Can I grow this bamboo?
Once you enter your zip code below, we can provide recommendations just for you!
Characteristics of Phyllostachys Vivax
This is a giant bamboo that will get very large quickly. The canes have thin walls, which makes them easy to split for working with crafts. This gentle giant bamboo can easily be recognized from a distance by its elegant drooping foliage.
Why choose this bamboo?
- Obtains mature size faster than most all species.
- Typically produces less numerous but larger diameter canes.
- Large foliage and slightly off-set cane sections provide a unique appearance.
Phyllostachys Vivax is a very cold hardy giant bamboo similar in appearance to 'Japanese Timber Bamboo. Vivax sizes up the fastest of all large bamboo and is always in high demand.
For a Phyllostachys, it has very large leaves with deep green colors. The culm (cane) sheaths are creamy buff color with brown spotting. The oral setae and auricles are absent from the culm sheaths. Small or juvenile plants will not have the same coloring but will have characteristics such as the absence of oral setae or auricles. Shoots of juveniles will be lighter in coloration in most climates. Aggressive in full sun.
In USDA Climate Zone 7 expect mature size canes to be over 40 feet in height possibly growing to near 70 feet.
In USDA Climate Zone 6 expect mature size canes to be 30 feet in height.
In climate zones 7 and warmer, Vivax is an excellent choice. Growing to 40 feet tall on Long Island, N.Y. Vivax has been reported to handle temperatures to -10 F. If you grow this timber bamboo in colder areas such as climate zone 6, expect culm damage from ice and snow damage. The thin-walled culm of this giant snaps with heavy ice and snow loads which is common in zones 6. despite this common occurrence, it still grows to large diameters. New canes will emerge each Spring to replace any damaged ones that might occur during Winter times. It also handles salt spray well and is being grown along coastal areas throughout the U.S.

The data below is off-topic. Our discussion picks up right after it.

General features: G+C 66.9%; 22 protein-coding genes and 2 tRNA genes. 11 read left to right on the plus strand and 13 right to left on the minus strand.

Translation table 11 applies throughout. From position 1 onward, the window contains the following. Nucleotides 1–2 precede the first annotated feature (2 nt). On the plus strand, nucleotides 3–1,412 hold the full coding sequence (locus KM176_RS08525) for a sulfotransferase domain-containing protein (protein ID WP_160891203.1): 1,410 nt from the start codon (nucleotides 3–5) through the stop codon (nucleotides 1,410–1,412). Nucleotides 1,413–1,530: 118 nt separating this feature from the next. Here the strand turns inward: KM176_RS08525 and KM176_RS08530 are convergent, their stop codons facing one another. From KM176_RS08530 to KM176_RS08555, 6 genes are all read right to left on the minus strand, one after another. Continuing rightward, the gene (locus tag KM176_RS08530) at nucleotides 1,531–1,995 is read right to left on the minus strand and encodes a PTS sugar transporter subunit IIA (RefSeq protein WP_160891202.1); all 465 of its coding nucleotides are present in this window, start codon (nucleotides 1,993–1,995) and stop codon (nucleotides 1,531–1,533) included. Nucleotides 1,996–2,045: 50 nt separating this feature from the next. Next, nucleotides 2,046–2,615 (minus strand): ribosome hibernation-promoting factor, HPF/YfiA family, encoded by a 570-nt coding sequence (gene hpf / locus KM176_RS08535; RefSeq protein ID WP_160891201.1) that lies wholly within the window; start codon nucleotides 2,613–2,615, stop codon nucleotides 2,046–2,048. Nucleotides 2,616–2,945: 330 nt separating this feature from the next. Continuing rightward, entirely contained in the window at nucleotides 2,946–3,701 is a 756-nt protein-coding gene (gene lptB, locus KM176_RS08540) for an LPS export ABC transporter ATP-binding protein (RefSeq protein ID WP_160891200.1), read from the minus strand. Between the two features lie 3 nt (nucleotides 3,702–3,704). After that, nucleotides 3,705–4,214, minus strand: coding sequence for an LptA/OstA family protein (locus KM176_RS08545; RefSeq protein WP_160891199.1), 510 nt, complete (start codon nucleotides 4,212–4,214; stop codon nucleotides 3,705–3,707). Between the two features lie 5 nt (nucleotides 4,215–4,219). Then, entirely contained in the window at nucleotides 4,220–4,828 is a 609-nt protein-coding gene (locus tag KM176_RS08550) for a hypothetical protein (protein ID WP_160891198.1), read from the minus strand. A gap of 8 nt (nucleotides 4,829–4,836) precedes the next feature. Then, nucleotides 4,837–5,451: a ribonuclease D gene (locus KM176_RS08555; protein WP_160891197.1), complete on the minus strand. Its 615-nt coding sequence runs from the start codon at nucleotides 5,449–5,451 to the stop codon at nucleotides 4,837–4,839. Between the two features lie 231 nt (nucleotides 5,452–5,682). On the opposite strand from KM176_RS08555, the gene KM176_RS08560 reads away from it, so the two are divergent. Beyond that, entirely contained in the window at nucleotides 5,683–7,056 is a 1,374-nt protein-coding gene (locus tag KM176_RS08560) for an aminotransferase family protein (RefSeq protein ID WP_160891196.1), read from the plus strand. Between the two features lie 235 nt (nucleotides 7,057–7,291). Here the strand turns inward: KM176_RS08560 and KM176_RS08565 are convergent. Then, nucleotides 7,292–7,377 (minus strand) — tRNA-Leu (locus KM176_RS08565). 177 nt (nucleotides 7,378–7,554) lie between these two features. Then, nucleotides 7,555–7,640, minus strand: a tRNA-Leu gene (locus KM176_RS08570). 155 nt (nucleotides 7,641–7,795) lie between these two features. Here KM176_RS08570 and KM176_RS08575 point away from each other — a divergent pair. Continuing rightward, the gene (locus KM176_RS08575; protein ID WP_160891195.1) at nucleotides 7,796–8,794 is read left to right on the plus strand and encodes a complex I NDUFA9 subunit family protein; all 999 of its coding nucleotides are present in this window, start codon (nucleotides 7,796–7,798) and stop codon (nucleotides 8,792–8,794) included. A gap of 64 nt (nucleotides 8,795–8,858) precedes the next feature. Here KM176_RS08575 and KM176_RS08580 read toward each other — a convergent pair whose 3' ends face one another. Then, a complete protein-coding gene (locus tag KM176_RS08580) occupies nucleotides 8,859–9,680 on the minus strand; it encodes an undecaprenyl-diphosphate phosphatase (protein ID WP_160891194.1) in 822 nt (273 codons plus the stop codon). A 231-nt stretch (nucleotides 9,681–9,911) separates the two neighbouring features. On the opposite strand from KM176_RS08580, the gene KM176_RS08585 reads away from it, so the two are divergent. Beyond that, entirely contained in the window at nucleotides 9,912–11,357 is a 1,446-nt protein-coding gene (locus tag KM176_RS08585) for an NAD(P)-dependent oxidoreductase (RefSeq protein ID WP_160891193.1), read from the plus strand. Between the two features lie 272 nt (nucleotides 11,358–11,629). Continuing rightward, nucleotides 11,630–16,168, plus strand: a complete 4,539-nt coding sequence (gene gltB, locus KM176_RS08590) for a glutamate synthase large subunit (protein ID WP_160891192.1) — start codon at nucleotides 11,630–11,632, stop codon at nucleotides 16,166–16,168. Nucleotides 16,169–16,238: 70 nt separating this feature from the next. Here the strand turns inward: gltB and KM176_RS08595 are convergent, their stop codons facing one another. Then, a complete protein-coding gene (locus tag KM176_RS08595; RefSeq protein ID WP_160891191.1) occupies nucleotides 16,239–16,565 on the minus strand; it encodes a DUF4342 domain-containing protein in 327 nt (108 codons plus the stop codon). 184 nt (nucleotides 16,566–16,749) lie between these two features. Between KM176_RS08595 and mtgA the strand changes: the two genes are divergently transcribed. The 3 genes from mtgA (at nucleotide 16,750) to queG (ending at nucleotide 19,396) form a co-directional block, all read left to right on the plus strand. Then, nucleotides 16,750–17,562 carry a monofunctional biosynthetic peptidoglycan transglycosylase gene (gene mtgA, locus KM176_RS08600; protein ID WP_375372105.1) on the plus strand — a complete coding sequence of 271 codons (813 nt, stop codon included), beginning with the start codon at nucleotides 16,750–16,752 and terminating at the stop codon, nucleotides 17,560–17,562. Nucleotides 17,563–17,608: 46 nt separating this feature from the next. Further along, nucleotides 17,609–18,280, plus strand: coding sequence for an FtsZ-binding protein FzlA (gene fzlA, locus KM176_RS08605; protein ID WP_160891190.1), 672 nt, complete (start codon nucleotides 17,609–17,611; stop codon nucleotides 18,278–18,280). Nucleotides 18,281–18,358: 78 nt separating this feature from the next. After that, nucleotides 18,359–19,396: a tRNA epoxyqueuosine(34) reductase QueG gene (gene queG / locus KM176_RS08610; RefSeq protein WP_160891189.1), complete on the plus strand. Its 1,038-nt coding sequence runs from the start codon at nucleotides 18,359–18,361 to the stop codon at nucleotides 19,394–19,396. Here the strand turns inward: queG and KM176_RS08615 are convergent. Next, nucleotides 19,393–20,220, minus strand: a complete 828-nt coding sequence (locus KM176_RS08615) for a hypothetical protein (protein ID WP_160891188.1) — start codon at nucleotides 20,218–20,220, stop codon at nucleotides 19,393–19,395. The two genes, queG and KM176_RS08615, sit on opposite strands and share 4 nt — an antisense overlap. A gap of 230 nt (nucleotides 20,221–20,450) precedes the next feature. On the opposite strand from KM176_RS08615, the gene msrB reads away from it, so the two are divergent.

Vivax has thin walls, which makes it easy to split for working with crafts. It can easily be recognized from a distance by its elegant drooping foliage.
Shoots begin to emerge early mid-season and have been found free from any unpleasant taste, even in the uncooked state.
Plant introduction number (PI) into the U.S. 82047